Ruthannn: bringing brugs in question

tommysmommy(Colorado)September 22, 2010

Ruthann, I've been reviewing your tutorial on bringing in brugs and I've seen how huge and wonderful your inground planted brugs get up there in Canada. (I'm in Colorado with 4 months guaranteed summer.) There has been discussion of how to "guarantee" earlier blooms, such as when cutting back for the winter, cut back above a "Y". However your method suggests cutting back to a very short stem, no "Y", before putting plants into dormancy. And even the root balls have been trimmed severely. So can you explain why your method produces such great growth in such a short season?

Thanks Ruthann!!


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ruth_ann(Z5 Ont.Can.)

I think mostly it has to do with my soil Diane. I have spent years amending it, even up to last summer all the neighbour's summer lawn clippings and fall leaves were added to the top of the soil and every year I add generous quantities of mushroom compost to the planting holes. However, I do leave my variegated and doubles standing to just their first Y, those two cultivars are slower growing so need that Y in order to get their blooms started earlier.
I think the cutting way back like I do/did was a space saving effort, I used to cram 50 Brugs plus Fuchsia,Canna tubers, 5 vine plants etc in a 10X10 structure so space was at a premium. I also found that when the plants sent up new growth, they seemed to make their new 'Y's at a much lower height than their initial ones so that made a big difference as well. The hardest part was making myself snap off any new growth on them until March, then I would leave it to grow and start opening the winter house up to more light so that growth wouldn't be 'wimpy'. Then in April, I feel that the watering with Transplant fertilizer wakes the roots up and to start developing so they are ready to get growing out into the soil as soon as they are planted out.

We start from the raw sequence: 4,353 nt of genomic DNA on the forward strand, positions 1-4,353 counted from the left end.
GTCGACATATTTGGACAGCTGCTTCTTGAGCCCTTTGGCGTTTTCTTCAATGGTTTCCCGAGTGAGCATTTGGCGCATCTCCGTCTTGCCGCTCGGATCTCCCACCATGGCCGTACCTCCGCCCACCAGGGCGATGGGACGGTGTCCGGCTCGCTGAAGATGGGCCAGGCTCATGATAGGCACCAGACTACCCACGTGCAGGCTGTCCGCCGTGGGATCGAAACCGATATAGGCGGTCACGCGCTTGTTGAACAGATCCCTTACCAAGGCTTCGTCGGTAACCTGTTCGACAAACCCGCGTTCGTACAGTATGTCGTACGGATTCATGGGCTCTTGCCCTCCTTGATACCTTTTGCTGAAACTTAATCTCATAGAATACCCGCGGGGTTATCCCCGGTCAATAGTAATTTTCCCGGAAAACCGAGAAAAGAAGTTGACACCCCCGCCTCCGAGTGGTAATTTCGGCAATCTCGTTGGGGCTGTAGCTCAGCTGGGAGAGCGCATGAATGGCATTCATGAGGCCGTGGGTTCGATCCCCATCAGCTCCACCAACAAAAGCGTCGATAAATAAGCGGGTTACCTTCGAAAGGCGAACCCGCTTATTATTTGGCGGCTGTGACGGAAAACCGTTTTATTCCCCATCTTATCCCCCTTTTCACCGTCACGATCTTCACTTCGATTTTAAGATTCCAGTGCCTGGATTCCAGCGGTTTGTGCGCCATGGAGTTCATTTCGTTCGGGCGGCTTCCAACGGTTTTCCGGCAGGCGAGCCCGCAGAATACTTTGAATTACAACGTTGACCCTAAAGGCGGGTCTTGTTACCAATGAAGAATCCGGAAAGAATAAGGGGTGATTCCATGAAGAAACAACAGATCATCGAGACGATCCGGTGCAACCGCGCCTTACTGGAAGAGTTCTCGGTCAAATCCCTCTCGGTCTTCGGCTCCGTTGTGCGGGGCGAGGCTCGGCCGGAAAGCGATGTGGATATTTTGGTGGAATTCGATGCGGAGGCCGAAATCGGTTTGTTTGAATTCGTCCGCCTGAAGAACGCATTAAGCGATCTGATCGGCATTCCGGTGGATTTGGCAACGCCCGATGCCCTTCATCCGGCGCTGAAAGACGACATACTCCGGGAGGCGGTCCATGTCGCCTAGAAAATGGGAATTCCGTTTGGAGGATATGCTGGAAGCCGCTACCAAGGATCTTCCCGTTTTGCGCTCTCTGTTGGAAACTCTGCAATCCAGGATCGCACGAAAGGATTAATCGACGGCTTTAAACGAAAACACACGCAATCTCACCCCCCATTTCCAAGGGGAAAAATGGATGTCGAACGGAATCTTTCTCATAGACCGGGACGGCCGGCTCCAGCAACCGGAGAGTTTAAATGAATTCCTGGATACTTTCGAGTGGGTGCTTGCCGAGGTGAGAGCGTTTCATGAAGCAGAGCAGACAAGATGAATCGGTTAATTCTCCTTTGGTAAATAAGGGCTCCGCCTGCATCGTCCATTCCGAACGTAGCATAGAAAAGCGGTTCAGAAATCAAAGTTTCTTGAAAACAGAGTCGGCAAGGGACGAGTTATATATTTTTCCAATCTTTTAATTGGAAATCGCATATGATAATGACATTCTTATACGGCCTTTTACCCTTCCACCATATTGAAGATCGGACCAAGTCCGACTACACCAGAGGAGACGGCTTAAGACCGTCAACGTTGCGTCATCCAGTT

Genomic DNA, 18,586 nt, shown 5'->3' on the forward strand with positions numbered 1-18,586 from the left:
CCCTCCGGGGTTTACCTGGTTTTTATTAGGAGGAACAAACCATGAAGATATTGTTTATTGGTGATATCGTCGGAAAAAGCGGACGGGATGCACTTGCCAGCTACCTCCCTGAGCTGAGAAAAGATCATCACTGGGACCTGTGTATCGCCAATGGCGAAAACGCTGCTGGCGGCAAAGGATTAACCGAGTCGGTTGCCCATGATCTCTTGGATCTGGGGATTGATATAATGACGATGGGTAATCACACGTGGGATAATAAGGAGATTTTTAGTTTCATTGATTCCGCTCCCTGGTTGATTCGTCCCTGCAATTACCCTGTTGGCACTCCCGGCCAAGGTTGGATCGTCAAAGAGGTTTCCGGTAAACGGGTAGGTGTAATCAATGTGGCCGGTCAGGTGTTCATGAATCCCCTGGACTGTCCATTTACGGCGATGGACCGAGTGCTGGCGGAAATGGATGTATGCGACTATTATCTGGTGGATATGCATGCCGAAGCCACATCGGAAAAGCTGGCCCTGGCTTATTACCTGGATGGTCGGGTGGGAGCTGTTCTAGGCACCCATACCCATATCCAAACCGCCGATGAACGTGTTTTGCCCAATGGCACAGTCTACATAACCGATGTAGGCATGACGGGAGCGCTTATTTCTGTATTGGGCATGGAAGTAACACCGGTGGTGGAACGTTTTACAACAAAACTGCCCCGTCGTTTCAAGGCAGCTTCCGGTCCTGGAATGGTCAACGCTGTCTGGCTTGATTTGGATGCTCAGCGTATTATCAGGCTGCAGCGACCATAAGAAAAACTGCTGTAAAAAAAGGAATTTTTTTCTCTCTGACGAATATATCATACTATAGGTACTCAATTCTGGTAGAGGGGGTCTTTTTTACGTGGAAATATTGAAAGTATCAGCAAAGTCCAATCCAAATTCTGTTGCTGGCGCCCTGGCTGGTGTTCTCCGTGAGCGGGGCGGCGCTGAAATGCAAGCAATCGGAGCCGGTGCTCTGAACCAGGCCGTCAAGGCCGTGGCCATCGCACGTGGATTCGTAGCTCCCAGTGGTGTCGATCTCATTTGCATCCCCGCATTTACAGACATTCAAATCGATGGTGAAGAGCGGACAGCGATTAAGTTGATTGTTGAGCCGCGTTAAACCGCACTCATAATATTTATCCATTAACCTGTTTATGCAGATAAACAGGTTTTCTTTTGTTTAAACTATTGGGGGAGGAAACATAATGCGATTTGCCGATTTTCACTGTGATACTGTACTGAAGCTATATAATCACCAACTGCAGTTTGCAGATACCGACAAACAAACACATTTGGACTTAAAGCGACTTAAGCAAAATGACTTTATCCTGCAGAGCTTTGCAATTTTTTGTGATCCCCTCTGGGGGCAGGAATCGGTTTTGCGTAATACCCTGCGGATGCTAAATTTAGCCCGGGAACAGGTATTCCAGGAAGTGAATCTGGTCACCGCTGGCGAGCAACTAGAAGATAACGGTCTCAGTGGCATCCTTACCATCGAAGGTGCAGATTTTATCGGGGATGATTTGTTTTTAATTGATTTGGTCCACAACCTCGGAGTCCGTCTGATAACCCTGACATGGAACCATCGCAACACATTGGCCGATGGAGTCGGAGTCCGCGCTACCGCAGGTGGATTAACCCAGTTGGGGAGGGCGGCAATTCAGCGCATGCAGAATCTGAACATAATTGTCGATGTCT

I must say though, this method is not the best one for the versicolour, they do like it warmer than 50-55F but I hate house plants so I just have to watch them closely down in their winter house and have them the closest to the heaters.

This year I am re-homing all my big older Brugs and only keeping 7 that I started as cuttings last fall. I am not running the winter house any longer, power is getting expensive so the Brugs are coming into the basement. DH will have to carry them up and down so I have to think about their sizes and weights more now.
When you live is an area of such a short growing season and short time you can have them outdoors, you really have to work out what works best for you. I don't believe my method would work well for Brugs always potted, only for when they are planted in the ground over the growing season.
It took a few years but by trial and error I found the method that worked best for me.

    Bookmark   September 23, 2010 at 8:28AM
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Thanks Ruthann! Lots of good info/explanation. I don't know how many of these I can really overwinter, dormant or growing (I have lots of houseplants, they keep my spirits up when the world is white and dead outside!) but I'm going to experiment this year.

    Bookmark   September 23, 2010 at 9:25AM
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green_thumb_guy(Z5 Ont)

You would be surprised how many brugs you can fit into a small space. I made a little"room" using particle board. to keep my cats from playing in my brugs over the winter.

I end up placing my largest rootballs in first and slipping smaller(?) ones in between.

Any despite no light, they want to grow.

The only issue comes when you give them a drink over the winter. I have to remember to increase the air flow afterwards or I can get mushing stems.


    Bookmark   September 23, 2010 at 10:52AM
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That's cool! I wish I had the space to do something like that. Hmm, may have to clean out some old junk closets...

    Bookmark   September 23, 2010 at 11:44AM